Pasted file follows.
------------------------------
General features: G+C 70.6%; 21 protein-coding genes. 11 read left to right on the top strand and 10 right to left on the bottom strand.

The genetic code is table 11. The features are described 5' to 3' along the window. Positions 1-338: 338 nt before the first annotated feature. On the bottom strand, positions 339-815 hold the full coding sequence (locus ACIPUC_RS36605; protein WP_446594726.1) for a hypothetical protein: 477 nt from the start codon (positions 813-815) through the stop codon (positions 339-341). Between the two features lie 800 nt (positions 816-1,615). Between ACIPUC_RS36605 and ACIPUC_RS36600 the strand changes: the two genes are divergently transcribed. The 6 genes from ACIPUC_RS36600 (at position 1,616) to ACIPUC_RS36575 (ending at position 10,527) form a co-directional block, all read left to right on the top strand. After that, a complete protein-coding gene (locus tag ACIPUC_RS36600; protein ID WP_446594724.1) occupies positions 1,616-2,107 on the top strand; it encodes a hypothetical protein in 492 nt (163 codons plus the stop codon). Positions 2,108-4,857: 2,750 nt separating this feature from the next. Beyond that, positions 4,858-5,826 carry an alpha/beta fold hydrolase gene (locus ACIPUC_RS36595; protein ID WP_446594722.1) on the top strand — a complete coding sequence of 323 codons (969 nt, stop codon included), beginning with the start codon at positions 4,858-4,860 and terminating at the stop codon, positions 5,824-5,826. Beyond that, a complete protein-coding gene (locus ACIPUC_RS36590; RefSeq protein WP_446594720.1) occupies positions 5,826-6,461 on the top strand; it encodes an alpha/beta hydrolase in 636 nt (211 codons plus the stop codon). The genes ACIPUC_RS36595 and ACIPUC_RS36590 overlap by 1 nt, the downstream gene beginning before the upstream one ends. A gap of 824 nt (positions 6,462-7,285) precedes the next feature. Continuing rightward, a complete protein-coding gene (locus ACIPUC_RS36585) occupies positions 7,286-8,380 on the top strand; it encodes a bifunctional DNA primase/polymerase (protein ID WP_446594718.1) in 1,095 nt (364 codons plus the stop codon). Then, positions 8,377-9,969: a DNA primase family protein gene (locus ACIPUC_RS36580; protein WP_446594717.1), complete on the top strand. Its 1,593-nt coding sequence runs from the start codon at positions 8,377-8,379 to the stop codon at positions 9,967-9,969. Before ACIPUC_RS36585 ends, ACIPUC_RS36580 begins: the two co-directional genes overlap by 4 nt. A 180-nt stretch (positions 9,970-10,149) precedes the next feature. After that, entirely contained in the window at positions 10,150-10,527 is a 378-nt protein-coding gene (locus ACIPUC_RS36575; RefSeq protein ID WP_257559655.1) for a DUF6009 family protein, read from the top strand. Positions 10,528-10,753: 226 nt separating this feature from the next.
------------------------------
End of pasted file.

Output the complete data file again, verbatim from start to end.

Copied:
General features: G+C 70.6%; 21 protein-coding genes. 11 read left to right on the top strand and 10 right to left on the bottom strand.

The genetic code is table 11. The features are described 5' to 3' along the window. Positions 1-338: 338 nt before the first annotated feature. On the bottom strand, positions 339-815 hold the full coding sequence (locus ACIPUC_RS36605; protein WP_446594726.1) for a hypothetical protein: 477 nt from the start codon (positions 813-815) through the stop codon (positions 339-341). Between the two features lie 800 nt (positions 816-1,615). Between ACIPUC_RS36605 and ACIPUC_RS36600 the strand changes: the two genes are divergently transcribed. The 6 genes from ACIPUC_RS36600 (at position 1,616) to ACIPUC_RS36575 (ending at position 10,527) form a co-directional block, all read left to right on the top strand. After that, a complete protein-coding gene (locus tag ACIPUC_RS36600; protein ID WP_446594724.1) occupies positions 1,616-2,107 on the top strand; it encodes a hypothetical protein in 492 nt (163 codons plus the stop codon). Positions 2,108-4,857: 2,750 nt separating this feature from the next. Beyond that, positions 4,858-5,826 carry an alpha/beta fold hydrolase gene (locus ACIPUC_RS36595; protein ID WP_446594722.1) on the top strand — a complete coding sequence of 323 codons (969 nt, stop codon included), beginning with the start codon at positions 4,858-4,860 and terminating at the stop codon, positions 5,824-5,826. Beyond that, a complete protein-coding gene (locus ACIPUC_RS36590; RefSeq protein WP_446594720.1) occupies positions 5,826-6,461 on the top strand; it encodes an alpha/beta hydrolase in 636 nt (211 codons plus the stop codon). The genes ACIPUC_RS36595 and ACIPUC_RS36590 overlap by 1 nt, the downstream gene beginning before the upstream one ends. A gap of 824 nt (positions 6,462-7,285) precedes the next feature. Continuing rightward, a complete protein-coding gene (locus ACIPUC_RS36585) occupies positions 7,286-8,380 on the top strand; it encodes a bifunctional DNA primase/polymerase (protein ID WP_446594718.1) in 1,095 nt (364 codons plus the stop codon). Then, positions 8,377-9,969: a DNA primase family protein gene (locus ACIPUC_RS36580; protein WP_446594717.1), complete on the top strand. Its 1,593-nt coding sequence runs from the start codon at positions 8,377-8,379 to the stop codon at positions 9,967-9,969. Before ACIPUC_RS36585 ends, ACIPUC_RS36580 begins: the two co-directional genes overlap by 4 nt. A 180-nt stretch (positions 9,970-10,149) precedes the next feature. After that, entirely contained in the window at positions 10,150-10,527 is a 378-nt protein-coding gene (locus ACIPUC_RS36575; RefSeq protein ID WP_257559655.1) for a DUF6009 family protein, read from the top strand. Positions 10,528-10,753: 226 nt separating this feature from the next.